Theory suggets greater role for man's best friend
By Shelly Simonds
Dogs and humans have been best friends for a long time - about 100,000 years - according to the latest estimates. But one ANU anthropologist could create a new controversy with his latest hypothesis about the human-dog relationship.
According to Dr Colin Groves, Reader in the Department of Archaeology and Anthropology in the Faculty of Arts, not only did we domesticate dogs, but dogs may have domesticated us.
Dr Groves believes early humans came to rely on dogs' keen ability to hear, smell and see - allowing certain areas of the human brain to shrink in size relative to other areas.
"Dogs acted as humans' alarm systems, trackers and hunting aids, garbage disposal facilities, hot-water bottles and children's guardians and playmates. Humans provided dogs with food and security. This symbiotic relationship was stable over 100,000 years and intensified in the Holocene [Period] into mutual domestication," said Dr Groves. "Humans domesticated dogs and dogs domesticated humans."
In a keynote address to the Australasian Society for Human Biology in December, Dr Groves repeated an assertion made by others as early as 1914 - that humans have some of the same physical characteristics as domesticated animals, the most notable being decreased brain size.
The horse experienced a 16 per cent reduction in brain size after domestication while pigs' brains shrank by as much as 34 per cent. The estimated brain-size reduction in domesticated dogs varies from 30 per cent to 10 per cent.
Only in the last decade have archaeologists uncovered enough fossil evidence to establish that cranial capacity in Homo sapiens declined in Europe and Africa by at least 10 per cent beginning in the Holocene Period, about 10,000 years ago.
Dr Groves believes this reduction may have taken place as the relationship between humans and dogs intensified and the animals allowed for the diminishing of certain human brain functions like smell and hearing.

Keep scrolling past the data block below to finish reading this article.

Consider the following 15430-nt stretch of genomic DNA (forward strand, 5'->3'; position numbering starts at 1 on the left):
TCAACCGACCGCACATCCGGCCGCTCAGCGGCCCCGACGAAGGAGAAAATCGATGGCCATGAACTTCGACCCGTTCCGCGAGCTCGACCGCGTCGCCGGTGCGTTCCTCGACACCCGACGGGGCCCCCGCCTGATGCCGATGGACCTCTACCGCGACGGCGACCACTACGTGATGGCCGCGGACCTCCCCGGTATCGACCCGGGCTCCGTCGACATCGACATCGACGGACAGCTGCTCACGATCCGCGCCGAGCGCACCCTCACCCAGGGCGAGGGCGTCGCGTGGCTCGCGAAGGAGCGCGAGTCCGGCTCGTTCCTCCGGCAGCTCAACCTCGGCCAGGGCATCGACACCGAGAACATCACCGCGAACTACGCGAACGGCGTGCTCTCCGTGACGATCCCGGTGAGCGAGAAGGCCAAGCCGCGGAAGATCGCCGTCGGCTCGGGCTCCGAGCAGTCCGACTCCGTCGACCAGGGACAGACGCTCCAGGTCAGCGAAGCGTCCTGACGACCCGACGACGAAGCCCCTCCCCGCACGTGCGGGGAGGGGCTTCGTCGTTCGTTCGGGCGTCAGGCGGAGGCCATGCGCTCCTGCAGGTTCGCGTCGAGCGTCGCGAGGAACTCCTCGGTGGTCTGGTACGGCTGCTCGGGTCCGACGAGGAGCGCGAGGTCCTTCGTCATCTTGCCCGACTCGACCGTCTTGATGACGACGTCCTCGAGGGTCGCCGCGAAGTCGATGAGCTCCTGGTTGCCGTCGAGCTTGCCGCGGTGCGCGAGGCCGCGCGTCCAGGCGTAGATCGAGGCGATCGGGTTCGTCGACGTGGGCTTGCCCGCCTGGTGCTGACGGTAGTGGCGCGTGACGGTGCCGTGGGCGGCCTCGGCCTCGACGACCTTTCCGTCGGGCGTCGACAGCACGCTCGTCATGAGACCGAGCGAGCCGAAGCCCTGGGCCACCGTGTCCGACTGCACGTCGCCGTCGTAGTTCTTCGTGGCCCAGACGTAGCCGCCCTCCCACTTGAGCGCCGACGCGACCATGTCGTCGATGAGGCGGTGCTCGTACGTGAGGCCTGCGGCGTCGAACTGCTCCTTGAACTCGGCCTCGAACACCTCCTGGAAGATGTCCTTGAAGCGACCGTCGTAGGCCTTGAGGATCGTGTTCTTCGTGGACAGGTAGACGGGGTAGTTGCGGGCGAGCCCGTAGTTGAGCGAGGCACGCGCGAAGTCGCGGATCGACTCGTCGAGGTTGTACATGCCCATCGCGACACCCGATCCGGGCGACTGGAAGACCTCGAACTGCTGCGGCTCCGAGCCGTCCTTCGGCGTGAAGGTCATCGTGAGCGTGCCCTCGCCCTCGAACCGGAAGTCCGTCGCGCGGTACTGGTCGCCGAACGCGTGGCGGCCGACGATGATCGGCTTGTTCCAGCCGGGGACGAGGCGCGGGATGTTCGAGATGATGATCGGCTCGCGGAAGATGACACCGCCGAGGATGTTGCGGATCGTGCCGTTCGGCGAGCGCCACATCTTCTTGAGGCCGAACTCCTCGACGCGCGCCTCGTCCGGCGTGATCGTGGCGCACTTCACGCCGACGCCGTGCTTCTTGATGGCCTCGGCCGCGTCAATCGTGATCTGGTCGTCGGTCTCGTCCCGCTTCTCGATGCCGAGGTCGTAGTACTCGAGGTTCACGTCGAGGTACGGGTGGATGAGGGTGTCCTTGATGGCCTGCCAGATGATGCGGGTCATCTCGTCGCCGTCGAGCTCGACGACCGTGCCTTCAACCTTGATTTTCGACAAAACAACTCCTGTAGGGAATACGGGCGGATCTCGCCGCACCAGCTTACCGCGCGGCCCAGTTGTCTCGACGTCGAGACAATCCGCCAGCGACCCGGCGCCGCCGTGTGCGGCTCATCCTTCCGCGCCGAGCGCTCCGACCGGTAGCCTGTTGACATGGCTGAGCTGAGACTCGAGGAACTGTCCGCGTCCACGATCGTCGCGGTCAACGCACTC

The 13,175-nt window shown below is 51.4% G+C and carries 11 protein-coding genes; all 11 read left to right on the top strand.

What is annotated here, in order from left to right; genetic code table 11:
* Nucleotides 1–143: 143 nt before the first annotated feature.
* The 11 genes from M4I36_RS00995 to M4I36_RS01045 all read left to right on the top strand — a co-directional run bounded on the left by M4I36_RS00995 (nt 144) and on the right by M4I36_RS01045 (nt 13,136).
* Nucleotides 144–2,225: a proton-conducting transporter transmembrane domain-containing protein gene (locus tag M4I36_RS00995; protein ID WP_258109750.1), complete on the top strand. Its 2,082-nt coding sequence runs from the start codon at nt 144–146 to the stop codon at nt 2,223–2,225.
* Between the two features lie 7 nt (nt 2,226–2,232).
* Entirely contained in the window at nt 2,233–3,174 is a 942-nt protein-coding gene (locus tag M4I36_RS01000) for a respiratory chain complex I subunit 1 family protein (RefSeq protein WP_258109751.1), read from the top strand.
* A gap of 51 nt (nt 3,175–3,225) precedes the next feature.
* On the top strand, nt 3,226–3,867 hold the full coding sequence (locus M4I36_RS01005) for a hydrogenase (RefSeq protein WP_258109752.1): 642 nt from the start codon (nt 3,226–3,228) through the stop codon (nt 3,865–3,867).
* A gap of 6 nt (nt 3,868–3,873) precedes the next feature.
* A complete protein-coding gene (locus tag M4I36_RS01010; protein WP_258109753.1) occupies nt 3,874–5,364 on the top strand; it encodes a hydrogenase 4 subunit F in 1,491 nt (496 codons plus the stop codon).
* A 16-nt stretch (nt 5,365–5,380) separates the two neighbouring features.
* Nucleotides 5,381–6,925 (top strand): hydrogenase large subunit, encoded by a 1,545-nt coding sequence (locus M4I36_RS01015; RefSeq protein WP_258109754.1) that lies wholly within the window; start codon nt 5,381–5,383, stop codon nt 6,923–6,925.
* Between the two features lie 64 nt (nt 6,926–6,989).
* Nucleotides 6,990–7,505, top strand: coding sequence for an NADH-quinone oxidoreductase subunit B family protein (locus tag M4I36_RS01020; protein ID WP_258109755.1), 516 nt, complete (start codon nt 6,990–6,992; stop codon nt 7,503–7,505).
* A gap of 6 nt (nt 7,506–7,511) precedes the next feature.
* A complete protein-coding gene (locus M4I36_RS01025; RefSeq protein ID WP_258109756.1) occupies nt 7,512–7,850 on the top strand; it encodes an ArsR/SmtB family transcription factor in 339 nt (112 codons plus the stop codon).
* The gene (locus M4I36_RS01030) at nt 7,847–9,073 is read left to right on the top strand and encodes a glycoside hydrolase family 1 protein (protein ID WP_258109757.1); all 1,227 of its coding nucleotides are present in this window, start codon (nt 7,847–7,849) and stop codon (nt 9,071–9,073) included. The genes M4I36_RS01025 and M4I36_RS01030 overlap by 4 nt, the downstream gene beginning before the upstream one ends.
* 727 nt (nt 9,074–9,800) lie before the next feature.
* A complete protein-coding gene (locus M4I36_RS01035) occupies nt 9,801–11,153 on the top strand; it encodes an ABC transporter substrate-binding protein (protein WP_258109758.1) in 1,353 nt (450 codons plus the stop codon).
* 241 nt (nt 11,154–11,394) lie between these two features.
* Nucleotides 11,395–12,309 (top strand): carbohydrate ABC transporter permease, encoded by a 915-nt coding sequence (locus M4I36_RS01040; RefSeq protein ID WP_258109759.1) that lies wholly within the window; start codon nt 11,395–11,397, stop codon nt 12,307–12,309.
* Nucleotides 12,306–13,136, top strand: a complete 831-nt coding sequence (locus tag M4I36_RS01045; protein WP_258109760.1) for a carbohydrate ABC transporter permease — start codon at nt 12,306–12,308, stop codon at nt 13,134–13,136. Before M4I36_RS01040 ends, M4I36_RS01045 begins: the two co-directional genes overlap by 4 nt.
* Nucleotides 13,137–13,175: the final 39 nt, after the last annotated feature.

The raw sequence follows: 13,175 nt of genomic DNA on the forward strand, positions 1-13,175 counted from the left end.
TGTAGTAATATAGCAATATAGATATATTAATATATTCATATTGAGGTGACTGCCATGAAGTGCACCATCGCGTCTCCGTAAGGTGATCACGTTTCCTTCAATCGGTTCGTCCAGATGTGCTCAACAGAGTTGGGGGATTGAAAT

Brain size is not uniformly reduced with domestication, said Dr Groves. The forebrain and the corpus callosum shrink the most while the midbrain and the medulla are least affected; in humans, however, the midbrain and the olfactory bulbs are strongly reduced.
Dogs are by far the oldest domesticated species, showing up on the archaeological record about 10,000 years ago. Until recently this was widely accepted as the date for the domestication of dogs.
However, a ground-breaking paper by a group of international geneticists last year pushed this date back by a factor of 10.
Led by Robert Wayne, at the University of California Los Angeles, the team showed that all dog breeds had only one forbear, the wolf, by analysing the mitochondrial DNA of 162 wolves from around the world and 140 domestic dogs representing 67 breeds.
"The study found that dogs have been separate from wolves for as long as different geographic groups of wolves have been separate from each other - and that is a very long time indeed," said Dr Groves.
The present day gene pool of dogs is varied and well-mixed, according to the study. A review of the research in Science magazine noted that only one other mammal exhibits the rare combination of vast genetic diversity and widespread well-mixed gene pool - humans.
A coincidence? Dr Groves doesn't think so.